8 Famous Royal Ascot Winners Ahead Of 2019 Royal Ascot Meeting

Royal Ascot 2013: Estimate

When Estimate won Royal Ascot’s Gold Cup for the Queen, it was the first time a reigning monarch had won the race in its entire history.

In 2012, the Sir Michael Stoute trained Estimate carried her majesty’s silks into the Royal Ascot winners’ enclosure, when scoring in the Queen’s Vase.

A year later, the four-year-old filly stepped into Grade One company for the first time in the Ascot Gold Cup and the rest is history.

Who can forget the Queen’s beaming smile that day? Had she been secretly following horse racing tips at 888sport? It’s an abiding Royal Ascot memory that will always be cherished.

Royal Ascot 2012: Frankel

The late Sir Henry Cecil’s wonder horse flew to Group One glory in the 2012 Queen Anne Stakes.

Registering his 11th victory from 11 starts, Frankel gave his rivals a sound 11-length beating, and returned home at odds of 1/10. Cecil admitted there had been a lot of pressure.

“It’s a relief (that he has won). Things have to go right and no horse is a certainty. He is a great, great horse and you needn’t ask me about him.

“You have seen him for yourselves, so everyone can form their own opinion. I prepared him as well as I could, and he couldn’t have done any more,” he said.

Royal Ascot 1981 & 82: Ardross

In 1981 many thought that Lester Piggott’s best riding days had gone.

27 years on from his first Derby winner, 10 since winning the last of his nine jockey’s championships and now replaced by Pat Eddery at Vincent O’Brien’s, Piggott teamed up with Henry Cecil and all the doubters were silenced as they enjoyed another championship season.

Nothing capped that season off better than Piggott’s sublime skill in the saddle aboard Ardross in the Ascot Gold Cup – Ardross being one of the most gifted stayers ever to grace a racetrack.

Cecil one said of Ardross: “Such a consistent, genuine and hard trying horse with a huge range of trips and very versatile. He almost won the Arc”.

Royal Ascot 1929: Brown Jack

Brown Jack, ridden by Steve Donoghue, was the winner of the Ascot Stakes in 1928. The following year at Royal Ascot Brown Jack recorded the first of his six consecutive Queen Alexandra Stakes, the longest race in the Flat racing calendar.

His sequence of victories made him one of the most popular racehorses in the history of horseracing on these shores and he is arguably Royal Ascot’s “greatest equine legend”.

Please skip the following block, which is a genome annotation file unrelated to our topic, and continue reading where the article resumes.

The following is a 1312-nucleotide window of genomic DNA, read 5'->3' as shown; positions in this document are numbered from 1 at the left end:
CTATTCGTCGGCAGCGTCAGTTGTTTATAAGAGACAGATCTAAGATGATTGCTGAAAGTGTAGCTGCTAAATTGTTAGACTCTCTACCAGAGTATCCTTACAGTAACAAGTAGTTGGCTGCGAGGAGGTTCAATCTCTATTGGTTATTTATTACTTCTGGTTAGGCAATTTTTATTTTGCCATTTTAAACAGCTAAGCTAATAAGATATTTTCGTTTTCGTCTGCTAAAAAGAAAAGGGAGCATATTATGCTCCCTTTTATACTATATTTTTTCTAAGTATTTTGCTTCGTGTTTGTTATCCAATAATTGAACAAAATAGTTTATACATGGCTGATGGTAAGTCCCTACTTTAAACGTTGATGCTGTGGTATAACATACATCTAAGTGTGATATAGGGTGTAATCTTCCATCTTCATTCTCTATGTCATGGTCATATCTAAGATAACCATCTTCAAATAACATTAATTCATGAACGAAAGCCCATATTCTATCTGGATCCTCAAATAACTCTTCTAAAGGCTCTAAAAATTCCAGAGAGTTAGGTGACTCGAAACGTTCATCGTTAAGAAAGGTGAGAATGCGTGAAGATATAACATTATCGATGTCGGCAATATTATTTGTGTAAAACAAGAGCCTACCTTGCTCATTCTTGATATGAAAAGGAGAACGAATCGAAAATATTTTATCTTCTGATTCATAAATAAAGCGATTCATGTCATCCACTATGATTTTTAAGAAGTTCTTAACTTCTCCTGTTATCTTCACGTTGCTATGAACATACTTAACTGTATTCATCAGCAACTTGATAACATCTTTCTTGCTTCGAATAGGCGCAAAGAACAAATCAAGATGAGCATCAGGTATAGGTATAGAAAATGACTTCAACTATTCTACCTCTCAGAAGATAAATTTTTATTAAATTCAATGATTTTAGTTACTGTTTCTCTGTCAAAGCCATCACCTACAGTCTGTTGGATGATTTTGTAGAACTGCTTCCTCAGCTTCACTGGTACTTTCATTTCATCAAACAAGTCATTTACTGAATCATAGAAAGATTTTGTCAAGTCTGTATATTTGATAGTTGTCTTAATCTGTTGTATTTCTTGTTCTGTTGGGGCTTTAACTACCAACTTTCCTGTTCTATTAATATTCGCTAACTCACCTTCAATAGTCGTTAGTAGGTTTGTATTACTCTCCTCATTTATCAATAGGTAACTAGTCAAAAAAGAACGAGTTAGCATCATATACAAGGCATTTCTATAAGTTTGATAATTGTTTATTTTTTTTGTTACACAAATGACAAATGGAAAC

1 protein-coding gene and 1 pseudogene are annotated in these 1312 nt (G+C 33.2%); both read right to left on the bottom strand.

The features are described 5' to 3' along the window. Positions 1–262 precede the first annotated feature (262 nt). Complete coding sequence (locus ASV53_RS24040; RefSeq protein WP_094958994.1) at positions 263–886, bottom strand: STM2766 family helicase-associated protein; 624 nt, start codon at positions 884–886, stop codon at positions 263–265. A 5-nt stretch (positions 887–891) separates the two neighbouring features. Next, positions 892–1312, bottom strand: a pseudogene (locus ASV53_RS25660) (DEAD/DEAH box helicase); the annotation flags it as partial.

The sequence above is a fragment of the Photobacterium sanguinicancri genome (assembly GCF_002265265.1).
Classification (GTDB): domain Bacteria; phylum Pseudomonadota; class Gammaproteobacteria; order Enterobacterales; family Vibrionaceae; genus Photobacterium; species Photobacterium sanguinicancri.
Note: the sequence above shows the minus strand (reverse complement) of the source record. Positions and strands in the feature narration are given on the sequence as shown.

A bronze statue of Brown Jack, sculpted by Sir Alfred Munnings, can be found within the Ascot grounds.

What makes the Brown Jack story even more remarkable is that he started his career as a hurdler and even won the Champion Hurdle as a four-year-old before switching to the flat code.

Royal Ascot 2012: Black Caviar

The fact that the Australian wonder mare had travelled thousands of miles across the globe to line up at the Royal Ascot meeting made the Diamond Jubilee Stakes the most eagerly anticipated race of the week.

All was going swimmingly for the 1/6 favourite as she coasted into a two-length lead a furlong out, before her jockey Luke Nolen inexplicably eased up near the winning post and she was almost nabbed on the line.

Black Caviar retired as one of the most famous horses in the world, clocking up an impressive run of 25 consecutive wins.

Sadly Australian entries at Royal Ascot have been on the decline with the King’s Stand Stakes outsider Houtzen being the only runner set to represent the country, which won the King’s Stand four times between 2003-09.

Royal Ascot 1953: Choir Boy

The Queen enjoyed her first ever win as the reigning monarch in 1953 when her horse Choir Boy won the Royal Hunt Cup.

The victory took place just a few weeks after the Queen’s coronation, which undoubtedly was a great start to the monarch’s Royal Ascot patronage.

The Doug Smith ridden horse won in fine style, pulling away from the field and sending the assembled crowd into rapturous applause.

Royal Ascot 2003: Choisir

Choisir was the first Australian-trained horse to win in Britain and achieved the remarkable feat of winning both the King’s Stand Stakes and the Golden Jubilee Stakes in the same Royal Ascot week – that’s one for the betting calculator if you did the double?

A Group One-winning sprinter in Australia, the Paul Perry-trained Choisir was sent off an unfancied 25/1 shot in the King’s Stand Stakes, but his connections quietly rated their chances.

Shannon Perry, assistant to his father Paul, said: “He’s a monster of a horse – like a brahma bull – and Johnny Murtagh will feel the power. I expect him to be hard to catch”.

The son of Danehill Dancer led wire-to-wire and was described by Murtagh as a “monster” following their success.

Royal Ascot 1990: Fox Chapel

Fox Chapel goes down in the history books as being the biggest priced outsider to win at the Royal meeting.

On rain softened ground, jockey Gary Hind bounced his mount out of stall seven, stole a march on the rest of the field, and ploughed a lone straight furrow to the line, never eyeballing a rival and coming home at odds of 100/1.

Prior to his Royal Ascot exploits, Fox Chapel, who was trained by Richard Hannon, had won a three-runner maiden at Salisbury over 6f at the age of two, but did diddly squat in three subsequent outings, going on to prove that nothing is impossible at Royal Ascot.

Royal Ascot 2019: Winners?

We cannot guarantee you any 100/1 winners, but we did offer you seven horses to watch out for at Royal Ascot the other day.

One of them is now sadly a non-runner, but the remaining six are a real mixture of prices and they may interest you over the course of the Royal Ascot meeting.